Where it grows: East to find everywhere! Young leaves from the rosette centre are the best for use as the outer, darker leaves are a bit too bitter.

When to pick: The first dandelions appear in February (yay!)

How to use: You can use every part of the dandelion, either raw or cooked. Add young leaves as a taste to sandwiches and salads.  

The flowers work well in risottos, omelettes and even wine! 

The roots are perfect in stir-frys and, when ground, make excellent dandelion coffee.  

Have a look at some Delicious Dandelion Dishes here.

Sam tells us how amazing dandelion is:

‘Dandelion is super easy to identify and a great gateway plant to start your foraging journey. You can eat the whole plant whether raw or cooked, consider using the leaves as a supplement to a salad, or wilted down and mixed with spinach in a sauce. The flowers make a pretty topping to any dish you want to jazz up - and you can also dry them and use them as a tea.’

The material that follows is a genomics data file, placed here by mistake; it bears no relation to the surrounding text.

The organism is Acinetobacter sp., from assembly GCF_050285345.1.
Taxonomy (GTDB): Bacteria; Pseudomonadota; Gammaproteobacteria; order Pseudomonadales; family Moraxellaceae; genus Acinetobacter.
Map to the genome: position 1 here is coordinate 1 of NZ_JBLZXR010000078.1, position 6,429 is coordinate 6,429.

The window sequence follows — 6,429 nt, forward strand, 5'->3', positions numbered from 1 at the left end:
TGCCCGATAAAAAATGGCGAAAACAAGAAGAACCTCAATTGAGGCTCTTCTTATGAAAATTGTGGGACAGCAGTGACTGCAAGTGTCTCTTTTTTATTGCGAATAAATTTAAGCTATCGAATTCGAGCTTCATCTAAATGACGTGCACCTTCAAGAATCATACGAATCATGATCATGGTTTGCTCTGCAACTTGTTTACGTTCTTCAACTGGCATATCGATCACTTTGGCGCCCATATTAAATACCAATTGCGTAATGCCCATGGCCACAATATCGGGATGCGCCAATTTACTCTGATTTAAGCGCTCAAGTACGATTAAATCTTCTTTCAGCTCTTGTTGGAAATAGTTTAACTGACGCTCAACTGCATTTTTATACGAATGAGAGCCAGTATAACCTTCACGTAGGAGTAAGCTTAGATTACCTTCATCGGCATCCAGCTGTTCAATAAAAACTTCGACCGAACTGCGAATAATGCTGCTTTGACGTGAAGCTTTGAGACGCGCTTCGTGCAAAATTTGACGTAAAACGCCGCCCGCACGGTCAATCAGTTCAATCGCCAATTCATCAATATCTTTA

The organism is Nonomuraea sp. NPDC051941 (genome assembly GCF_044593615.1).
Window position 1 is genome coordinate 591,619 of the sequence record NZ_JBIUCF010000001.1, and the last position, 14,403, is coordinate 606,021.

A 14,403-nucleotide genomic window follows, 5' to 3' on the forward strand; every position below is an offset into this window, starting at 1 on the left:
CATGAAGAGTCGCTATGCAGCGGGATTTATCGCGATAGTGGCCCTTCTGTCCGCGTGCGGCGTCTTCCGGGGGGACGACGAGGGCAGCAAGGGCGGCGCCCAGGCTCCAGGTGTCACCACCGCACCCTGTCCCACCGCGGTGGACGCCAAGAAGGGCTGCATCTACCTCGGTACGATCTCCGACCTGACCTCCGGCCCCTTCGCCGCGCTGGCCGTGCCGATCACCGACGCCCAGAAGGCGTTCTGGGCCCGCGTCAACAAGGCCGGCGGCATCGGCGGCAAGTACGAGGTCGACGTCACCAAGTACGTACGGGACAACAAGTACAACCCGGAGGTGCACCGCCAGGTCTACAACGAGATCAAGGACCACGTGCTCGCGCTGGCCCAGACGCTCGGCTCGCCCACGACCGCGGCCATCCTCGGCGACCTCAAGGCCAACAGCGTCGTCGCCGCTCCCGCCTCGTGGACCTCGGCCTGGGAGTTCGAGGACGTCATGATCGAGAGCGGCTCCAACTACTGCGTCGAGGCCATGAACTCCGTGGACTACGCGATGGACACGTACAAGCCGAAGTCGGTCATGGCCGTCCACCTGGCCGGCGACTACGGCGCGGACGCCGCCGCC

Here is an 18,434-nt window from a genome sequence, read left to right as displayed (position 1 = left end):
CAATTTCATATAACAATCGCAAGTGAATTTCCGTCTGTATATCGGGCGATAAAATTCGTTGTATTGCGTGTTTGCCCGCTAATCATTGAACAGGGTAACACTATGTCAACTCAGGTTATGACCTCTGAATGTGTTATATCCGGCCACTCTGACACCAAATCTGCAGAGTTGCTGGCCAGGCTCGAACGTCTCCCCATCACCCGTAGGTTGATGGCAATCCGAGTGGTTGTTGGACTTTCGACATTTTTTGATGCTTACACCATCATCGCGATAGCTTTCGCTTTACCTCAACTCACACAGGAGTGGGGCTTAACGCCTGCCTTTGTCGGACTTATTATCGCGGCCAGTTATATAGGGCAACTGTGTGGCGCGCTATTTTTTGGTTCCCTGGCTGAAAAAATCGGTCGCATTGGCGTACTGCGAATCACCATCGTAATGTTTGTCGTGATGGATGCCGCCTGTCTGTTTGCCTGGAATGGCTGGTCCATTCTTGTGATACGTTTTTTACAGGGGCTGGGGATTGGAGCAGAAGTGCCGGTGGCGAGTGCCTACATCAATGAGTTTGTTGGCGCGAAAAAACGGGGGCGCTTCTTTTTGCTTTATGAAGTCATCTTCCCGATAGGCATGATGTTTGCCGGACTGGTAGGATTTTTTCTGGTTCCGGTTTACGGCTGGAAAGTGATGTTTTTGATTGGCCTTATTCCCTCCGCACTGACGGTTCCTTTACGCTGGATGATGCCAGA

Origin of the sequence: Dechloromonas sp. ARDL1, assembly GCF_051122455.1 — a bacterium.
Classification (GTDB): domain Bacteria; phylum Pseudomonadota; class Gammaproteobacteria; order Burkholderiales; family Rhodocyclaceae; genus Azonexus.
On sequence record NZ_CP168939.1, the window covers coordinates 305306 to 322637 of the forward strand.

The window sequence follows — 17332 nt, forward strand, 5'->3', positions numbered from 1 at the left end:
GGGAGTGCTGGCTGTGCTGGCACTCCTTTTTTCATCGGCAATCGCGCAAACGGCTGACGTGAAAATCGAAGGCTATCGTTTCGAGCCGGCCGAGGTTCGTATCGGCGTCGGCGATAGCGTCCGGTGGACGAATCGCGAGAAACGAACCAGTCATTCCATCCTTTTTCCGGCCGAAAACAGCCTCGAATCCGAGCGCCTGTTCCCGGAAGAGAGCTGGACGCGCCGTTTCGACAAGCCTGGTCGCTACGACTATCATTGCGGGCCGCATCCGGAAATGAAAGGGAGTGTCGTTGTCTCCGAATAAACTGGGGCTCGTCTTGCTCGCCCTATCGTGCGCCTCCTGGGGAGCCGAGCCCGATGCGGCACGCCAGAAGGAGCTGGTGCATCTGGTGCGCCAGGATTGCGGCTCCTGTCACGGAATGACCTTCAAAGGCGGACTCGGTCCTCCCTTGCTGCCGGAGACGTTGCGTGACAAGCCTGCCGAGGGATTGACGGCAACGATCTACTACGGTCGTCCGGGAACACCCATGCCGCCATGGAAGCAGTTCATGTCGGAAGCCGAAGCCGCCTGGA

Let's Talk Mushrooms

We haven't mentioned mushrooms, but there are mushrooms available to forage in February. Mushrooms are a tricky topic; they're perfect for foraging as long as you know what you're looking for. 

If you're a fun-guy looking for a mushroom, make sure you know what is safe and what isn't. If you aren't sure, apply the first golden rule - "When in doubt, leave it out." 

The Woodland Trust has a great starter guide of Poisonous Mushrooms to help you navigate this section of foraging. 


Punnet of Plums

If you’re gifting for your foraging friend, why not gift with our Punnet of Plums eco-friendly wrapping paper? Our recyclable gift wrap is also vegan, FSC approved and made from entirely recycled materials.

Shop Punnet of Plums here.

You can also follow the wonderful Sam and The Loess Life on Facebook.